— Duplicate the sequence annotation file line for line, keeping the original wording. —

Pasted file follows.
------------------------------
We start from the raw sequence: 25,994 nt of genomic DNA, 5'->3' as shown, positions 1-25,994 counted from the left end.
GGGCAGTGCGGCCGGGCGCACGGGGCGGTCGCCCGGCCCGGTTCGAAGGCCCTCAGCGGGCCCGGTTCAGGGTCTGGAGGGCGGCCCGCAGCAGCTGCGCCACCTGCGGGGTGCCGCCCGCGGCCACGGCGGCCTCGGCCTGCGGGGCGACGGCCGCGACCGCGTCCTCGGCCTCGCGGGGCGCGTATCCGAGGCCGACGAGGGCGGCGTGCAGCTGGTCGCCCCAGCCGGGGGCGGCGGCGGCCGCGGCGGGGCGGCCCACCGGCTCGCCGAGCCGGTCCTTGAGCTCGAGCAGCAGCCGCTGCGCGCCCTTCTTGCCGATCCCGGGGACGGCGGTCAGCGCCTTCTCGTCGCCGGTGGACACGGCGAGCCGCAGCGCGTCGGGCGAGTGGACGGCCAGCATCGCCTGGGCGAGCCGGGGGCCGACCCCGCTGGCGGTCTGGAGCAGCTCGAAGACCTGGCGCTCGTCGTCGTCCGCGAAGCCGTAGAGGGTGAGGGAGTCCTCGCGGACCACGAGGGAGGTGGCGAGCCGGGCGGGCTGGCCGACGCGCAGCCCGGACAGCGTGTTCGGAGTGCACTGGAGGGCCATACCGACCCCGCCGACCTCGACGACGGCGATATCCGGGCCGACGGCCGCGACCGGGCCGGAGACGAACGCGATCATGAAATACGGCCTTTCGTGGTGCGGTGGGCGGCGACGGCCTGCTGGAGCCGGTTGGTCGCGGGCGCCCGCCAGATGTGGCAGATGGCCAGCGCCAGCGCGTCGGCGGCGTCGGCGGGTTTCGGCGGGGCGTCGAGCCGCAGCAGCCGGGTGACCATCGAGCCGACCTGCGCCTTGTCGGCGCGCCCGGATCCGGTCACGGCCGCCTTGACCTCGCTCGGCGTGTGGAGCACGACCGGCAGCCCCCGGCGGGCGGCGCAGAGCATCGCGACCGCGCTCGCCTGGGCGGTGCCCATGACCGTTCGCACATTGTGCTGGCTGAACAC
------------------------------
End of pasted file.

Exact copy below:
We start from the raw sequence: 25,994 nt of genomic DNA, 5'->3' as shown, positions 1-25,994 counted from the left end.
GGGCAGTGCGGCCGGGCGCACGGGGCGGTCGCCCGGCCCGGTTCGAAGGCCCTCAGCGGGCCCGGTTCAGGGTCTGGAGGGCGGCCCGCAGCAGCTGCGCCACCTGCGGGGTGCCGCCCGCGGCCACGGCGGCCTCGGCCTGCGGGGCGACGGCCGCGACCGCGTCCTCGGCCTCGCGGGGCGCGTATCCGAGGCCGACGAGGGCGGCGTGCAGCTGGTCGCCCCAGCCGGGGGCGGCGGCGGCCGCGGCGGGGCGGCCCACCGGCTCGCCGAGCCGGTCCTTGAGCTCGAGCAGCAGCCGCTGCGCGCCCTTCTTGCCGATCCCGGGGACGGCGGTCAGCGCCTTCTCGTCGCCGGTGGACACGGCGAGCCGCAGCGCGTCGGGCGAGTGGACGGCCAGCATCGCCTGGGCGAGCCGGGGGCCGACCCCGCTGGCGGTCTGGAGCAGCTCGAAGACCTGGCGCTCGTCGTCGTCCGCGAAGCCGTAGAGGGTGAGGGAGTCCTCGCGGACCACGAGGGAGGTGGCGAGCCGGGCGGGCTGGCCGACGCGCAGCCCGGACAGCGTGTTCGGAGTGCACTGGAGGGCCATACCGACCCCGCCGACCTCGACGACGGCGATATCCGGGCCGACGGCCGCGACCGGGCCGGAGACGAACGCGATCATGAAATACGGCCTTTCGTGGTGCGGTGGGCGGCGACGGCCTGCTGGAGCCGGTTGGTCGCGGGCGCCCGCCAGATGTGGCAGATGGCCAGCGCCAGCGCGTCGGCGGCGTCGGCGGGTTTCGGCGGGGCGTCGAGCCGCAGCAGCCGGGTGACCATCGAGCCGACCTGCGCCTTGTCGGCGCGCCCGGATCCGGTCACGGCCGCCTTGACCTCGCTCGGCGTGTGGAGCACGACCGGCAGCCCCCGGCGGGCGGCGCAGAGCATCGCGACCGCGCTCGCCTGGGCGGTGCCCATGACCGTTCGCACATTGTGCTGGCTGAACAC